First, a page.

Primary pancreatic carcinoma and pancreatic metastases are rare in the pediatric population. Pancreatoblastoma is the most common pancreatic malignant tumor in young children and solid-pseudopapillary tumor in teenagers

Pancreatic adenocarcinoma is extremely rare under the age of 40 and is usually associated with underlying genetic abnormalities. Secondary malignancies of the pancreas occur more frequently than primary pancreatic malignancies in children and are most commonly seen with non-Hodgkin lymphomas (NHL) and mesenchymal sarcomas.

A retrospective analysis of all primary and secondary pancreatic malignancies imaged with 18F-fluorodeoxyglucose (FDG)-positron emission tomography (PET) computed tomography (CT) was conducted.

Three patients with primary pancreatic cancers were identified, one each with pancreatoblastoma, solid-pseudopapillary tumor, and adenocarcinoma. Each tumor showed elevated uptake of FDG.

Metastatic disease

Metastatic disease in the pancreas was identified in 12 patients-five NHL, six sarcomas, and one malignant rhabdoid tumor. Elevated but variable uptake of FDG was found in each of the tumors of patients with metastatic disease within the pancreas.

Pancreatic tumors are rare in children. In the series, they described three patients with primary pancreatic malignancies and 12 with secondary pancreatic involvement.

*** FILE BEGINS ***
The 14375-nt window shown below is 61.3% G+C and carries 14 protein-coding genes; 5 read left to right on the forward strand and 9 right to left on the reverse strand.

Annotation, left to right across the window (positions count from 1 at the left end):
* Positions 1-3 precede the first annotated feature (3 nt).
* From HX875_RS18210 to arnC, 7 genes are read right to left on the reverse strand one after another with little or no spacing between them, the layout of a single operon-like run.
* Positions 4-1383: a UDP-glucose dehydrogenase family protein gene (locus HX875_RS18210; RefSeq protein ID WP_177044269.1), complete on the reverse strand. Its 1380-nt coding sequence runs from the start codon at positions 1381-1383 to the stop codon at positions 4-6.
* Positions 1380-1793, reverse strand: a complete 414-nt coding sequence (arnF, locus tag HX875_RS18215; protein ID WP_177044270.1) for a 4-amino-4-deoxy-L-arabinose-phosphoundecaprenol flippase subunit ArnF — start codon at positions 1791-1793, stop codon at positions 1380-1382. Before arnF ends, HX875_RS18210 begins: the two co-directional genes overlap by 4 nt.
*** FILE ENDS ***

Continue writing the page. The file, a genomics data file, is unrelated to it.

Comprising approximately 0.2% of pancreatic tumors, pancreatoblastomas tend to occur in children 1–8 years of age and are extremely rare in adults. They occur more frequently in individuals with Beckwith–Weideman syndrome.

Pancreatoblastomas tend to arise in the pancreatic body or tail and average about 1.5– 2.0 cm diameter at diagnosis. On imaging, pancreatoblastomas have a round or lobulated appearance and are typically encapsulated. Necrosis and cystic changes are often present, and the tumors typically compress adjacent structures without invasion.3,16 Prognosis is poor if these lesions are not completely resected.

In conclusion, both primary pancreatic tumors and pancreatic metastases are well characterized metabolically using FDG–PET CT. Unlike the findings in adults, in our series, a secondary involvement of the pancreas was more common than a primary pancreatic tumor. No characteristic pattern of uptake or distribution was evident in the three patients with primary pancreatic malignancies.

Of the patients with a primary pancreatic disease, only the patient with SPT, who had localized, surgically resectable disease survived. A diffuse pattern of uptake was found in four of the five patients with lymphoma but in none of the other patients with pancreatic tumors.

Patients with secondary lymphoma of the pancreas generally had favorable responses to treatment, whereas patients with secondary sarcomas died of disease.